Halt the Extradition of Canadian Citizen and Abuse Survivor "MM," Who Faces 33 Years in U.S. Prison for Protecting Her Children
This petition had 1,265 supporters
Please halt the extradition of MM, a Canadian-born mother of three Canadian children and survivor of male violence whose only “crime” was in choosing to live and to protect herself and her children from physical, psychological, and emotional abuse. (MM's real name and the names of her children cannot be revealed).
We believe that women and children escaping violence should not be punished for the sometimes difficult choices they are forced to make in order to find safety. It shocks our conscience that MM faces a potential 33 years in prison in the U.S. for escaping abuse, despite the fact that the first Canadian court to address this case declared unreservedly that the foundation of the extradition – the ex-husband’s “suspicions” that MM had taken the kids – was “so defective and unreliable that it is not worthy of consideration.”
MM is charged with child abduction even though, as a provincial court has found, “We are in the presence of children running away from an abusive father without the knowledge or assistance of their mother, living in an abandoned home and finally begging their mother to take them away, so that their father couldn’t hurt them again.”
Section 285 of the Canadian Criminal Code (which provides a defence for those charged with “abduction in contravention of custody order”) states that no one shall be found guilty of an offence if the act of receiving or harbouring a young person was “necessary to protect the young person from imminent harm or if the person charged with the offence was escaping from danger of imminent harm.” Such a defence, however, is not available to MM in the U.S. jurisdiction that seeks her extradition.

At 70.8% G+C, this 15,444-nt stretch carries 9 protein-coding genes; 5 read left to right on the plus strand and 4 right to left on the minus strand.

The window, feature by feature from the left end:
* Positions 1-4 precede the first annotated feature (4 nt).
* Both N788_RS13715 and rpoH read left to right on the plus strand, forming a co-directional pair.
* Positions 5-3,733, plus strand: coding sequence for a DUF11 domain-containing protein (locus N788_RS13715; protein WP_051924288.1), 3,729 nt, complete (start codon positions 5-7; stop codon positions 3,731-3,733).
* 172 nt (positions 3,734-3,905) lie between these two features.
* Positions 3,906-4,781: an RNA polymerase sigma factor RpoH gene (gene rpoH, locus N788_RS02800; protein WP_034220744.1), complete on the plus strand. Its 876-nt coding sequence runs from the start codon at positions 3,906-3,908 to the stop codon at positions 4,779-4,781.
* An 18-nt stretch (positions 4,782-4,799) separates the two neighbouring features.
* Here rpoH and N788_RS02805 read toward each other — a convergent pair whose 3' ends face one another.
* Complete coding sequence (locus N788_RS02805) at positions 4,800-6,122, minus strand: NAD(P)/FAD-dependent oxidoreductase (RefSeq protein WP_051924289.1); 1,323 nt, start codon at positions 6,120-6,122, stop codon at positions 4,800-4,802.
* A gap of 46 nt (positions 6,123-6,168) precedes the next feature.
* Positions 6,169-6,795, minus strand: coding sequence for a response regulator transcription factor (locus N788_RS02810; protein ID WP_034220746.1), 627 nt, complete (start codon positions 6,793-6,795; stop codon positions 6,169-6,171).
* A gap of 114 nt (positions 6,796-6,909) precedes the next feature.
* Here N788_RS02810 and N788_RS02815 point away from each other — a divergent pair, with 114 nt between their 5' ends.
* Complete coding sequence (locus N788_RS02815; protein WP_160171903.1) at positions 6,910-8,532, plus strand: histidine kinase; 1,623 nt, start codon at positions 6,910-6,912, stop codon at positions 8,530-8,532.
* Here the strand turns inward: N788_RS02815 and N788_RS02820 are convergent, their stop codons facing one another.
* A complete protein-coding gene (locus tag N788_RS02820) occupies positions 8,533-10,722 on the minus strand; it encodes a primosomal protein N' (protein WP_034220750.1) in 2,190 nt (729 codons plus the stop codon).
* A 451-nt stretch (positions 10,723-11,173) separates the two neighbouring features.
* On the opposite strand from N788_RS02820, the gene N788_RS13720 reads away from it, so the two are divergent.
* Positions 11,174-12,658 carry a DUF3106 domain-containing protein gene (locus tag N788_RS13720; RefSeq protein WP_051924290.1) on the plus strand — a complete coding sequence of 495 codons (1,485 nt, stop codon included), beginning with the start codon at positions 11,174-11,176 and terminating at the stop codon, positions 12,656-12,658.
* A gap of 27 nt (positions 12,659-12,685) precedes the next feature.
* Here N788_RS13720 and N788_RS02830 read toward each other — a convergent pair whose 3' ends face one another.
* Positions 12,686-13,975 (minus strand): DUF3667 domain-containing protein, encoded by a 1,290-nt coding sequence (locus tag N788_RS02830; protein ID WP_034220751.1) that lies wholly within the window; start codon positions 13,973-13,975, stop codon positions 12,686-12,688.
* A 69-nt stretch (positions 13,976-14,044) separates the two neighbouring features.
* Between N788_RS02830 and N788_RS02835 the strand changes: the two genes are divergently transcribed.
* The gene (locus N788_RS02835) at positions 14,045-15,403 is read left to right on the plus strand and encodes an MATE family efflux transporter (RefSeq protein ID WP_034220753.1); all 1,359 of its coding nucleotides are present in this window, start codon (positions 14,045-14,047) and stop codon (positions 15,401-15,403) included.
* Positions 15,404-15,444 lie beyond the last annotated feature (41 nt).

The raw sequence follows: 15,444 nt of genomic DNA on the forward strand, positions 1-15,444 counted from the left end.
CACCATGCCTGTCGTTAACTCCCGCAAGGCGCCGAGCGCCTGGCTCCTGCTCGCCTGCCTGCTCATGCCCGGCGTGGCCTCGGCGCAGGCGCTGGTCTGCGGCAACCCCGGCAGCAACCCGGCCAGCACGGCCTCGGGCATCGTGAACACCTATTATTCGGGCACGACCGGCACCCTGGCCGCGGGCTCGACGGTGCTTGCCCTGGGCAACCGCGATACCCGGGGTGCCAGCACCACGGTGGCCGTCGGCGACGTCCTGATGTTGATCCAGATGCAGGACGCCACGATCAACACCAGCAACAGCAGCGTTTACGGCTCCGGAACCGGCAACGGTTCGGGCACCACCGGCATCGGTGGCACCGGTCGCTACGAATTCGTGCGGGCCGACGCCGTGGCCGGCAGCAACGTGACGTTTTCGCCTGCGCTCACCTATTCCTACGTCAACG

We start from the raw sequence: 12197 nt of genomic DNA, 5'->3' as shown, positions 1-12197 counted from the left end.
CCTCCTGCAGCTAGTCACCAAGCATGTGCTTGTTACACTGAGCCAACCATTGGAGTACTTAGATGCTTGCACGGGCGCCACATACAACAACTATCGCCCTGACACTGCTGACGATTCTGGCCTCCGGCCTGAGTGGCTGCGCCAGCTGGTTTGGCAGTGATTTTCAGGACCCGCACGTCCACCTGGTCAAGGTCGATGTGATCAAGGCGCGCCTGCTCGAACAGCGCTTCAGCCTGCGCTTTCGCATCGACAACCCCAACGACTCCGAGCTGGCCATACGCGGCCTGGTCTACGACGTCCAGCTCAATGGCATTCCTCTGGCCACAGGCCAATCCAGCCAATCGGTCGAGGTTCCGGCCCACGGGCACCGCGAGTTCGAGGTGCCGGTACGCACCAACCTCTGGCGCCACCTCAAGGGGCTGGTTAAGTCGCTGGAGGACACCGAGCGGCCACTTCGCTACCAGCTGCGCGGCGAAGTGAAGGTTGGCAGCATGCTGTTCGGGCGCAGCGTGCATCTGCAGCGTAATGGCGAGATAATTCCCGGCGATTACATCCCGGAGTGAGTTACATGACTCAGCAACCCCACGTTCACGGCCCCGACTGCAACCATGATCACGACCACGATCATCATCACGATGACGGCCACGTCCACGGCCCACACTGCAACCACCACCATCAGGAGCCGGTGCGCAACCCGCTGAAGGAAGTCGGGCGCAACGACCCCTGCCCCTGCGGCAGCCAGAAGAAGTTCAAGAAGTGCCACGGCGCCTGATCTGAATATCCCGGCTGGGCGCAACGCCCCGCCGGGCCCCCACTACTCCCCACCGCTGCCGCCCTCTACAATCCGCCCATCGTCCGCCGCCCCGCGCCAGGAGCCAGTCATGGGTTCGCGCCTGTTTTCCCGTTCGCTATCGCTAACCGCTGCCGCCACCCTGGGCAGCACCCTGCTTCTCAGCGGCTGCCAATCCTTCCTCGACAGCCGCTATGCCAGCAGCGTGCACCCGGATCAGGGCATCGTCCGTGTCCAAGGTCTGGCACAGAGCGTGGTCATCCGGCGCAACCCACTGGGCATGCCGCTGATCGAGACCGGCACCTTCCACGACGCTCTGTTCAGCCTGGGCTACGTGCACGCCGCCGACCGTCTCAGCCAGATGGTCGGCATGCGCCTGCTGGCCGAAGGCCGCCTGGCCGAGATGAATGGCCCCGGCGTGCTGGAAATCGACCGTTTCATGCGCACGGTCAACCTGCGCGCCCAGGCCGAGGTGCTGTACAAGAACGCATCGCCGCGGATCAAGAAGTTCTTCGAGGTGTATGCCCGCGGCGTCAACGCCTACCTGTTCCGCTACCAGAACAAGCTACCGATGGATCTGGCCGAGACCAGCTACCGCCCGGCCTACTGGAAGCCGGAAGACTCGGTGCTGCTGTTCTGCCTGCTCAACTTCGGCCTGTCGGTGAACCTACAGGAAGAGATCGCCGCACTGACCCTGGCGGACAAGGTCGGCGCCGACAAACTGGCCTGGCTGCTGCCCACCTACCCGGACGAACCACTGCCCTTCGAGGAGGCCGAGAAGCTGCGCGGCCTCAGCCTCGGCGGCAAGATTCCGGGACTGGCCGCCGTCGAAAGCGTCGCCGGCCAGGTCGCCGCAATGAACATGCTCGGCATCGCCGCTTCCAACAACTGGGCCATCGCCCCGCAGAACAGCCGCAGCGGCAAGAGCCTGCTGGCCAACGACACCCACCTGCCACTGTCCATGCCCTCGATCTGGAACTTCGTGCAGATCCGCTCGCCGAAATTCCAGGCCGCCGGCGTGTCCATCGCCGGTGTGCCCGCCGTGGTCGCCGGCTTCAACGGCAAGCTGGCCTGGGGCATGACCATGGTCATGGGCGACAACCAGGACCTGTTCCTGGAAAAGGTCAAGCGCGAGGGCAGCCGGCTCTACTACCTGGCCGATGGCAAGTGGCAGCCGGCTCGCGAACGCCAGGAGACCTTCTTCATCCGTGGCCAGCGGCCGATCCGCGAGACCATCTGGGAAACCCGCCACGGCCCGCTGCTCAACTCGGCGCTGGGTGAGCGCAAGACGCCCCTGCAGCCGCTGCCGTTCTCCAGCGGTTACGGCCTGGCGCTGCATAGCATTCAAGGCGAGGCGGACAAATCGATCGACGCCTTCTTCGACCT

As a provincial court judge concluded, MM “could not be found guilty in Canada…if her intent was to protect the children from danger of imminent harm at the hands of their father and this, even if she did have the specific intent of depriving [him] of possession of the children as well.” No jury reasonably instructed in Canada would convict her, the judge concluded in dismissing the case.
Unfortunately, Canada's Justice Dept. appealed this decision and won based on very narrow technical grounds related to the Extradition Act. Thus, a cloud of fear and anxiety continues to hang over MM and her three children, who could be separated any day. While the Supreme Court is now considering this case, it is fully within your power to change your mind and declare that surrendering MM to the U.S. would, in the words of Canada’s extradition law, be “unjust or oppressive having regard to all the relevant circumstances.”
As a matter of fundamental justice, criminal liability cannot be imposed on someone when realistically he or she had no choice but to commit the otherwise “wrongful” act. We agree with a lawyer who argued at the Supreme Court that “surrender to a legal system which does not provide for a defence that is required by the principles of fundamental justice would be unjust and oppressive. It would violate the principles of fundamental justice. It would shock the conscience and be simply unacceptable. It would, in short, not be lawful under Canadian law.”
The extradition of MM to the United States shocks our conscience and should be stopped immediately.
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